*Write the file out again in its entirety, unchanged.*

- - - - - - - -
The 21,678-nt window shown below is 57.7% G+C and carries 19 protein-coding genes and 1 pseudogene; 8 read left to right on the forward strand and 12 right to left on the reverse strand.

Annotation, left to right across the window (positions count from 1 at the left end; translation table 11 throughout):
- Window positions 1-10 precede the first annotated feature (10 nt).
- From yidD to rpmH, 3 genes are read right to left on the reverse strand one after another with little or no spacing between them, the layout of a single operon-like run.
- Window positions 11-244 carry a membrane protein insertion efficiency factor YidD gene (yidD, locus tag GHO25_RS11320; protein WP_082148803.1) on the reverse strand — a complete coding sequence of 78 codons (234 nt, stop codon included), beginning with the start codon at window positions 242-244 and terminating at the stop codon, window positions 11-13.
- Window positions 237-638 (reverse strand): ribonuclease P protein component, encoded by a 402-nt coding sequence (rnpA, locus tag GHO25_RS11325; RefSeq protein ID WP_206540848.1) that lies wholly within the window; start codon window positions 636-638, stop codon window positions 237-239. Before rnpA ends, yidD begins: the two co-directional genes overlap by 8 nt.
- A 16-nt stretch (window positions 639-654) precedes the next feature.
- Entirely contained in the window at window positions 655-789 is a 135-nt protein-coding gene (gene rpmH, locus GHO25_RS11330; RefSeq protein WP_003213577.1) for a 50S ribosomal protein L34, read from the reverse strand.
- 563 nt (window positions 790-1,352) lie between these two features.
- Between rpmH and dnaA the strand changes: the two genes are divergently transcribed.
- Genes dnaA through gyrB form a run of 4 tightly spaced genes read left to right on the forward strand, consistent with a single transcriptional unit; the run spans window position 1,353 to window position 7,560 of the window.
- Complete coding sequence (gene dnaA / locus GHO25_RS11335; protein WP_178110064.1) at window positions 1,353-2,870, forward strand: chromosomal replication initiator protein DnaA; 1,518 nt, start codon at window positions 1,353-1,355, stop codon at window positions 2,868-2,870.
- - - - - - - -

The 21,678-nt window shown below is 57.7% G+C and carries 19 protein-coding genes and 1 pseudogene; 8 read left to right on the forward strand and 12 right to left on the reverse strand.

Annotation, left to right across the window (positions count from 1 at the left end; translation table 11 throughout):
- Window positions 1-10 precede the first annotated feature (10 nt).
- From yidD to rpmH, 3 genes are read right to left on the reverse strand one after another with little or no spacing between them, the layout of a single operon-like run.
- Window positions 11-244 carry a membrane protein insertion efficiency factor YidD gene (yidD, locus tag GHO25_RS11320; protein WP_082148803.1) on the reverse strand — a complete coding sequence of 78 codons (234 nt, stop codon included), beginning with the start codon at window positions 242-244 and terminating at the stop codon, window positions 11-13.
- Window positions 237-638 (reverse strand): ribonuclease P protein component, encoded by a 402-nt coding sequence (rnpA, locus tag GHO25_RS11325; RefSeq protein ID WP_206540848.1) that lies wholly within the window; start codon window positions 636-638, stop codon window positions 237-239. Before rnpA ends, yidD begins: the two co-directional genes overlap by 8 nt.
- A 16-nt stretch (window positions 639-654) precedes the next feature.
- Entirely contained in the window at window positions 655-789 is a 135-nt protein-coding gene (gene rpmH, locus GHO25_RS11330; RefSeq protein WP_003213577.1) for a 50S ribosomal protein L34, read from the reverse strand.
- 563 nt (window positions 790-1,352) lie between these two features.
- Between rpmH and dnaA the strand changes: the two genes are divergently transcribed.
- Genes dnaA through gyrB form a run of 4 tightly spaced genes read left to right on the forward strand, consistent with a single transcriptional unit; the run spans window position 1,353 to window position 7,560 of the window.
- Complete coding sequence (gene dnaA / locus GHO25_RS11335; protein WP_178110064.1) at window positions 1,353-2,870, forward strand: chromosomal replication initiator protein DnaA; 1,518 nt, start codon at window positions 1,353-1,355, stop codon at window positions 2,868-2,870.